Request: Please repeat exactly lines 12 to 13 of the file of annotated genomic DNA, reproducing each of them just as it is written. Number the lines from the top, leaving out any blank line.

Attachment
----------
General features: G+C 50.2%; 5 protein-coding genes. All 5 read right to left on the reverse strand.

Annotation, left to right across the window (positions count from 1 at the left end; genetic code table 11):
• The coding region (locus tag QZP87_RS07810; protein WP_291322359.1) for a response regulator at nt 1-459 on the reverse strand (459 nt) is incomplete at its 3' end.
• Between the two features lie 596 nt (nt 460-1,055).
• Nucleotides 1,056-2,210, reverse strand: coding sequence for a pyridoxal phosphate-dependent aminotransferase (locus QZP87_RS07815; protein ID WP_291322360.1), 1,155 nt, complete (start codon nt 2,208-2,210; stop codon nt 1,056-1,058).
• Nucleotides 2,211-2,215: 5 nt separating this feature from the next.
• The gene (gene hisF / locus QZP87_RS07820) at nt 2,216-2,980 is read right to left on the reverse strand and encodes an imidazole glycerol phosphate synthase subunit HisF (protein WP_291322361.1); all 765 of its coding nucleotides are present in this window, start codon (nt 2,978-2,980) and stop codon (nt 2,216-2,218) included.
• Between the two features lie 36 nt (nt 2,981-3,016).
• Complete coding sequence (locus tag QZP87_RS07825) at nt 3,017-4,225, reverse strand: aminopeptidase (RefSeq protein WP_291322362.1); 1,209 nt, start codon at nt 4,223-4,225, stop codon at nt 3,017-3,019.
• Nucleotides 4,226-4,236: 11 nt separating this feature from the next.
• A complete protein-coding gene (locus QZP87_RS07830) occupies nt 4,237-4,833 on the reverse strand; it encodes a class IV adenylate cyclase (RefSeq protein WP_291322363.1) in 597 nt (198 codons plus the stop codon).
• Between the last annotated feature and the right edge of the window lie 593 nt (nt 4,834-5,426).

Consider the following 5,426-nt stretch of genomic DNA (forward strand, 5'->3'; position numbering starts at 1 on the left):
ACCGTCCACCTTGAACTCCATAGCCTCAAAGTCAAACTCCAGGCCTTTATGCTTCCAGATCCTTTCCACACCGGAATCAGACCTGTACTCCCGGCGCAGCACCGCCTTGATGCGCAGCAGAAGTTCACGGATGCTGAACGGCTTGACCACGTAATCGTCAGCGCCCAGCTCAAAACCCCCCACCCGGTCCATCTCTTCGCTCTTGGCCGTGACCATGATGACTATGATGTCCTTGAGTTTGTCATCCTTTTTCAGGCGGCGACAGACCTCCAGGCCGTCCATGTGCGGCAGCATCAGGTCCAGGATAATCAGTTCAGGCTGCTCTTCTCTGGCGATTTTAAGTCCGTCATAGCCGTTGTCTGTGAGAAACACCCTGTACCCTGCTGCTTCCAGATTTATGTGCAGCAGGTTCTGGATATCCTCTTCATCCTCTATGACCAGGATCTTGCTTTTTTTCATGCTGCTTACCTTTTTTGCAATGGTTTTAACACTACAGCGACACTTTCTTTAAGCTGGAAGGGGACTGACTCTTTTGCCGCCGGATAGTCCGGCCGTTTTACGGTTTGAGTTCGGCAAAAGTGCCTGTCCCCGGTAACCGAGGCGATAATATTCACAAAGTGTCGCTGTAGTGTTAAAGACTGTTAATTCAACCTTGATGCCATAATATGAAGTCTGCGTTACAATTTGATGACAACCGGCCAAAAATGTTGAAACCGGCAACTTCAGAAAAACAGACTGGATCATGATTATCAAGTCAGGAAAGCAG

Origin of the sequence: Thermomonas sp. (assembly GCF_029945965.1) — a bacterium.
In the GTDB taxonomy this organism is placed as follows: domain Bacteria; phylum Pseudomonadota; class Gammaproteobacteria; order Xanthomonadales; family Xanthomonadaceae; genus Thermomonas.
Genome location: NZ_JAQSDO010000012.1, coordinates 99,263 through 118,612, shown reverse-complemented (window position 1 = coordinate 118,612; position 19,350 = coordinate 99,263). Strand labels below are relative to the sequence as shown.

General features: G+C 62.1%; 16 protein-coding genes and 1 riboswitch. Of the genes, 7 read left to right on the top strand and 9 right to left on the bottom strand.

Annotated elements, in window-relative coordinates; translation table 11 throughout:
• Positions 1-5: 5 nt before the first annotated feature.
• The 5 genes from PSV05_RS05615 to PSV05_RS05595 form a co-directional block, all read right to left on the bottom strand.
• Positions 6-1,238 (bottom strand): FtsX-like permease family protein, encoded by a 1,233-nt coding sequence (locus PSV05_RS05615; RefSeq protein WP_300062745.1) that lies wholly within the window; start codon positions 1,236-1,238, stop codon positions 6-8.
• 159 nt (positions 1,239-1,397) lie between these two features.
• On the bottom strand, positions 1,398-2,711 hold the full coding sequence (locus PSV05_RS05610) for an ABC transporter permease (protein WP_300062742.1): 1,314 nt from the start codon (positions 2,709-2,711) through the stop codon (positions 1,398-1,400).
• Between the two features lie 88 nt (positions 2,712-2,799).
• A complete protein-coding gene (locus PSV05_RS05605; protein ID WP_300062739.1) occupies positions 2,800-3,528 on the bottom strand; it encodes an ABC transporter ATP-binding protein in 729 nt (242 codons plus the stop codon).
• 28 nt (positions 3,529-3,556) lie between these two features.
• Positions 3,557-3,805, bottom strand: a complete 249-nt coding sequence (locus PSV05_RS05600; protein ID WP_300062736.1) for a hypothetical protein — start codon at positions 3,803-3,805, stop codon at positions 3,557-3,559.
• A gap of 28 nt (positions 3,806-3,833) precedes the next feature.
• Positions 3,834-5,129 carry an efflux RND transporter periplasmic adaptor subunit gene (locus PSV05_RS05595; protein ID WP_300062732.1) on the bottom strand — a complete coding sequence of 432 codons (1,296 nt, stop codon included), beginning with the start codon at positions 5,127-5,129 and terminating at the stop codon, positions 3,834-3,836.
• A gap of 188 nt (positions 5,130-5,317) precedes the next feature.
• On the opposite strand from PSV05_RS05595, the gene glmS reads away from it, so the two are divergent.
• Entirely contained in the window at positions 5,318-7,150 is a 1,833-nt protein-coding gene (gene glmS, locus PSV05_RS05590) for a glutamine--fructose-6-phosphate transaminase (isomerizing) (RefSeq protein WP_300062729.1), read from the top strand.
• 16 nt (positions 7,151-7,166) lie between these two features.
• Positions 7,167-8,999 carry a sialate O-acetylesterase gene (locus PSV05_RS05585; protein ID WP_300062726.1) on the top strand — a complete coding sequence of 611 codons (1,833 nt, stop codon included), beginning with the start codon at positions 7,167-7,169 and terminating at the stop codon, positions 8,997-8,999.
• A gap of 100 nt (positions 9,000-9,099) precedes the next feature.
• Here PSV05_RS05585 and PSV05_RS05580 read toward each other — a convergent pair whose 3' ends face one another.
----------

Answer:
• Between the last annotated feature and the right edge of the window lie 593 nt (nt 4,834-5,426).

Consider the following 5,426-nt stretch of genomic DNA (forward strand, 5'->3'; position numbering starts at 1 on the left):